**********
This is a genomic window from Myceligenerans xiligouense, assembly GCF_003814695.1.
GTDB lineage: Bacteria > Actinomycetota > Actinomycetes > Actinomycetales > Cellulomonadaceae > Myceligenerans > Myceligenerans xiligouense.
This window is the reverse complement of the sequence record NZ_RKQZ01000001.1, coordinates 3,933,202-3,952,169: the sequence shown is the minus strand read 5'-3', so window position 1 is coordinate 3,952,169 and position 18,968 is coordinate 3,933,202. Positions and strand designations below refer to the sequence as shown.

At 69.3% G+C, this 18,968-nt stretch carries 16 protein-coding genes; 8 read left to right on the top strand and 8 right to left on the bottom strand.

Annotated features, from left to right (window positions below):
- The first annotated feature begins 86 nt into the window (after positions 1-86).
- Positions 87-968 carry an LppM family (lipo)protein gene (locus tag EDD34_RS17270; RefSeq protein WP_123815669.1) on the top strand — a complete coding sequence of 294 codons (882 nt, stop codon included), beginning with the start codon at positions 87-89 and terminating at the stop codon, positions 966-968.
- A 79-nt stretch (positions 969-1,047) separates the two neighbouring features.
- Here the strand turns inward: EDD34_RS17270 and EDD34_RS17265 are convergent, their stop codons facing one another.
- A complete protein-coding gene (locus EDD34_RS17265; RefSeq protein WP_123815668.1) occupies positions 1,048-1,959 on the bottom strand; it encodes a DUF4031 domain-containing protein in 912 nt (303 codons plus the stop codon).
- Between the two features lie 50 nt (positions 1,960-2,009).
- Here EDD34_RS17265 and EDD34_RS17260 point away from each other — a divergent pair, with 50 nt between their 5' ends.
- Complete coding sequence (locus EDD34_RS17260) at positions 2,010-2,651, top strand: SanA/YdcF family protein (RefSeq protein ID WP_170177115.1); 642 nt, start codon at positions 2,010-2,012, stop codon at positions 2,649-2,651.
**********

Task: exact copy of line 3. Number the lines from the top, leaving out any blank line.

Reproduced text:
This window is the reverse complement of the sequence record NZ_RKQZ01000001.1, coordinates 3,933,202-3,952,169: the sequence shown is the minus strand read 5'-3', so window position 1 is coordinate 3,952,169 and position 18,968 is coordinate 3,933,202. Positions and strand designations below refer to the sequence as shown.